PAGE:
How deep is organic carbon stored in the soil?
This article is adapted from “Soil organic carbon sequestration calculated from depth distribution” by Alan J. Franzluebbers, first published in the Soil Science Society of America Journal on March 2, 2021.
The short answer: Most organic carbon is stored in the upper 30 cm (1 foot) of soil because the surface is where biological activity is most active. Soils do contain carbon below this depth, but deeper carbon is generally of inorganic nature in aridic soils.
Break it down: Soil organic carbon is typically found in the surface layers, or horizons, because this is where the soil receives the largest amounts of organic matter.
- Land management practices that supply plant and animal residues to the soil surface with minimal soil disruption can be effective at building soil organic carbon relative to “baseline” soil carbon located deeper in the profile.
First, the surface – Increases in soil organic carbon will first occur nearest the surface.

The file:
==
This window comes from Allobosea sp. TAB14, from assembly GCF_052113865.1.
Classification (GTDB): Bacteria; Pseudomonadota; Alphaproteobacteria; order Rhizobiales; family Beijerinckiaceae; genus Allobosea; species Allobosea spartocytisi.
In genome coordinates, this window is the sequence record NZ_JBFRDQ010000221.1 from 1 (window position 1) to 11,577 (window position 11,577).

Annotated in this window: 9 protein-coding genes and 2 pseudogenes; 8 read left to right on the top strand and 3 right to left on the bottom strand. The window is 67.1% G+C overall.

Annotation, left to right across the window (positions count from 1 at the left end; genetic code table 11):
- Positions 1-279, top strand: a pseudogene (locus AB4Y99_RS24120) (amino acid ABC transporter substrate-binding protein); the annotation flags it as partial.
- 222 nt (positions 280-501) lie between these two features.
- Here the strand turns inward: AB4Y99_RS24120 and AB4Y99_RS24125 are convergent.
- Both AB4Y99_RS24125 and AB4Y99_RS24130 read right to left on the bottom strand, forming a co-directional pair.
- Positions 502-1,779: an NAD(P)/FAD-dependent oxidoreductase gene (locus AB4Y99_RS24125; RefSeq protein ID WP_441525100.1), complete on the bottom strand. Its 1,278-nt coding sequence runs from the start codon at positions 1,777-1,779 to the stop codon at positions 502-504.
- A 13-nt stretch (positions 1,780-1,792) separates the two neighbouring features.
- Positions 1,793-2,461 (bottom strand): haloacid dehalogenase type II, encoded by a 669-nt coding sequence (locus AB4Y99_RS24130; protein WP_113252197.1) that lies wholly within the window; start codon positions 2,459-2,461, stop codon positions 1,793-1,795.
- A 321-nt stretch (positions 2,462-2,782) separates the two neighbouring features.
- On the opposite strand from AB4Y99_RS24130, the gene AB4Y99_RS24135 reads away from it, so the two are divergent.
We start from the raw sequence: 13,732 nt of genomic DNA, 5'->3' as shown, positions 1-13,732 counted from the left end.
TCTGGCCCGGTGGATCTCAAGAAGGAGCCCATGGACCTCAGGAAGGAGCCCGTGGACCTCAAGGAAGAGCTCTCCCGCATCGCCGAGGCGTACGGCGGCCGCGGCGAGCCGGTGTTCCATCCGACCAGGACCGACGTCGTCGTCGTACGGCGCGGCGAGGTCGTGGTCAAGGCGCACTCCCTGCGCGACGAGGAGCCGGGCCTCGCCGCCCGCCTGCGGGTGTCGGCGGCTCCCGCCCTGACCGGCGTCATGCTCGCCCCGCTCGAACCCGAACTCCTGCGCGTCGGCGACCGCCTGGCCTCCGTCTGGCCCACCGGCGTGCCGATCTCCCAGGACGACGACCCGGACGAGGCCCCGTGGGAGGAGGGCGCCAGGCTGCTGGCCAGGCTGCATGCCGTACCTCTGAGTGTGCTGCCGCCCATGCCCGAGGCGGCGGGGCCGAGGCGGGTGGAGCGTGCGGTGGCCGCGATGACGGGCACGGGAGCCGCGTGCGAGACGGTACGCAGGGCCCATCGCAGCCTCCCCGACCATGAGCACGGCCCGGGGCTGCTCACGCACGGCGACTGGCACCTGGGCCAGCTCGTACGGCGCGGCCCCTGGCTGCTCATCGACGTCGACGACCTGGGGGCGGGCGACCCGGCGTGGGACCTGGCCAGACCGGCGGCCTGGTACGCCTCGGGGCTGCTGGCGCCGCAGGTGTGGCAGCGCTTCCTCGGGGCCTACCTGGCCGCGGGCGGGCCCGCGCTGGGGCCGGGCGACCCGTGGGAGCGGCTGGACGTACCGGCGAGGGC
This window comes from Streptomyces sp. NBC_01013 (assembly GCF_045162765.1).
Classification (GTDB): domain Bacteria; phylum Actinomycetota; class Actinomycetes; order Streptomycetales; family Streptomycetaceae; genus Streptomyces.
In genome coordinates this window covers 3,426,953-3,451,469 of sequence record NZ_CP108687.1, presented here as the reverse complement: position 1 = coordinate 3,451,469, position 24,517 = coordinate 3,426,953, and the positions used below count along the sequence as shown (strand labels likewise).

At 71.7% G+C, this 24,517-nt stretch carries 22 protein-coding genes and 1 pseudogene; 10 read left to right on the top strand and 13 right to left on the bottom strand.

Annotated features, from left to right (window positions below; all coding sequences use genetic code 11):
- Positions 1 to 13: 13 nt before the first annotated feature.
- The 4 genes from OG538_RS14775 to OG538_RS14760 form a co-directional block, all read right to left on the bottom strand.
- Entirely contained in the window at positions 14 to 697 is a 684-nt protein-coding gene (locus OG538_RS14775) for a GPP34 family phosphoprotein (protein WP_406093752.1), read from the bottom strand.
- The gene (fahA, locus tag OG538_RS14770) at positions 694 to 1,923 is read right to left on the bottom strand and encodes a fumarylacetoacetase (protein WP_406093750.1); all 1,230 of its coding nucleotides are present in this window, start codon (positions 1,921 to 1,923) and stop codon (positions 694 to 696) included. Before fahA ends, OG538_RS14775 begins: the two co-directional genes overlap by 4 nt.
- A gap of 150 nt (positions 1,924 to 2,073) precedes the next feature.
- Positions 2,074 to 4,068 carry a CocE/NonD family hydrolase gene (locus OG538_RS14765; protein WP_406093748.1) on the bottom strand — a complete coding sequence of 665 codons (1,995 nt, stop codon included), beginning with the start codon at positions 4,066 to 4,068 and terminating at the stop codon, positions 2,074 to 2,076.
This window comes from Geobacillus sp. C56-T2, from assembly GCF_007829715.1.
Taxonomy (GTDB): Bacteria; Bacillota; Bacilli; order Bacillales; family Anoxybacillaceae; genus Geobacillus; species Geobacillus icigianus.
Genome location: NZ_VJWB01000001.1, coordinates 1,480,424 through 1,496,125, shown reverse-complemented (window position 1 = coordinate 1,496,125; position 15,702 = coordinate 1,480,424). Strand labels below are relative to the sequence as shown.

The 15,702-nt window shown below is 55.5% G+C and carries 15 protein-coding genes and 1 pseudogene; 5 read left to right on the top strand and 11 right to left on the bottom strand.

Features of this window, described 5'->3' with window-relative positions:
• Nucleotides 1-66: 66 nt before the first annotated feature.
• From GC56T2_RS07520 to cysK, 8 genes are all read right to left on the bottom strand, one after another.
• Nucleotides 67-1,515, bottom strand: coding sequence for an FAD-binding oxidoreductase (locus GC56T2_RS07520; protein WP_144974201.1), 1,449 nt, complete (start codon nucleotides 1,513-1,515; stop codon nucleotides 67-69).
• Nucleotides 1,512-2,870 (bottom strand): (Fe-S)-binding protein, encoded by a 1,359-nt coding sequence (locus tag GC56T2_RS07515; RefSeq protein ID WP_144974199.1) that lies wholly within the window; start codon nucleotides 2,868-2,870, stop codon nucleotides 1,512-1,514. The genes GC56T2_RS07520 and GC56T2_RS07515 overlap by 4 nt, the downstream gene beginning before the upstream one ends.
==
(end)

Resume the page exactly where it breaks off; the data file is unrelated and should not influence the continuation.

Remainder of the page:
- This means that an impactful change in land use may require decades for soil organic carbon levels to increase within the upper 30 cm.
- This also means that if the site has a history of carbon accrual, then the surface may already have high levels of organic carbon that could be difficult to increase further.
Then, at depth – Organic carbon may be stored below the top foot of soil, but the processes of accrual and storage require even more time than near the surface.
- The effects of land management on soil organic carbon stored at depths greater than 30 cm are likely to be extremely small.
- It is estimated that measurable changes in organic carbon deeper than 30 cm occur over centuries.
In short: Organic carbon accrual and storage in soil takes time, but differences due to land use might be detected by comparing soil carbon near the surface to what is stored at depth. Focus on promoting soil organic carbon storage in the upper 30 cm, and these impacts may slowly lead to changes at depth.